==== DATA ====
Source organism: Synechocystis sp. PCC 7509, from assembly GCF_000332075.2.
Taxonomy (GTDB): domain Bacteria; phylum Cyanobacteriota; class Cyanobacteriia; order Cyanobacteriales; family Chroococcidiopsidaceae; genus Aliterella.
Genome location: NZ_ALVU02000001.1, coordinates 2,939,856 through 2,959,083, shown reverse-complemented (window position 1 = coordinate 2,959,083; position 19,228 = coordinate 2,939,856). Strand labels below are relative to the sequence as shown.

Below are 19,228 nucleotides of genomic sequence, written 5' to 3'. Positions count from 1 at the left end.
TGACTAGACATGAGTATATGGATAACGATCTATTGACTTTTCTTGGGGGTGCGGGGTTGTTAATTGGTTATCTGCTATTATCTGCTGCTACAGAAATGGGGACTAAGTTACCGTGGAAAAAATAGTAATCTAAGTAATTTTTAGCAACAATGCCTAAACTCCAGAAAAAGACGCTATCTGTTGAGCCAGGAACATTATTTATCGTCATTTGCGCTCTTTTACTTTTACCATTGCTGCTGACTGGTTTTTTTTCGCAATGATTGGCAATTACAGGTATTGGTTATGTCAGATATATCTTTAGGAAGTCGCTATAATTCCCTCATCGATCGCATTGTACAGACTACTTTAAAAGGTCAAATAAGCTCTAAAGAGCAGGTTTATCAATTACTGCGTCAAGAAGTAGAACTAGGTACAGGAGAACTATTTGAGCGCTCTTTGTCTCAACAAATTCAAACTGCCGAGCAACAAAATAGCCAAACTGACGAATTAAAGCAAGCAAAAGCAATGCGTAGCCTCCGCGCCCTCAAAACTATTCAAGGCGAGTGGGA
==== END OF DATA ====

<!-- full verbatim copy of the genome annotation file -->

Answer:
Source organism: Synechocystis sp. PCC 7509, from assembly GCF_000332075.2.
Taxonomy (GTDB): domain Bacteria; phylum Cyanobacteriota; class Cyanobacteriia; order Cyanobacteriales; family Chroococcidiopsidaceae; genus Aliterella.
Genome location: NZ_ALVU02000001.1, coordinates 2,939,856 through 2,959,083, shown reverse-complemented (window position 1 = coordinate 2,959,083; position 19,228 = coordinate 2,939,856). Strand labels below are relative to the sequence as shown.

Below are 19,228 nucleotides of genomic sequence, written 5' to 3'. Positions count from 1 at the left end.
TGACTAGACATGAGTATATGGATAACGATCTATTGACTTTTCTTGGGGGTGCGGGGTTGTTAATTGGTTATCTGCTATTATCTGCTGCTACAGAAATGGGGACTAAGTTACCGTGGAAAAAATAGTAATCTAAGTAATTTTTAGCAACAATGCCTAAACTCCAGAAAAAGACGCTATCTGTTGAGCCAGGAACATTATTTATCGTCATTTGCGCTCTTTTACTTTTACCATTGCTGCTGACTGGTTTTTTTTCGCAATGATTGGCAATTACAGGTATTGGTTATGTCAGATATATCTTTAGGAAGTCGCTATAATTCCCTCATCGATCGCATTGTACAGACTACTTTAAAAGGTCAAATAAGCTCTAAAGAGCAGGTTTATCAATTACTGCGTCAAGAAGTAGAACTAGGTACAGGAGAACTATTTGAGCGCTCTTTGTCTCAACAAATTCAAACTGCCGAGCAACAAAATAGCCAAACTGACGAATTAAAGCAAGCAAAAGCAATGCGTAGCCTCCGCGCCCTCAAAACTATTCAAGGCGAGTGGGA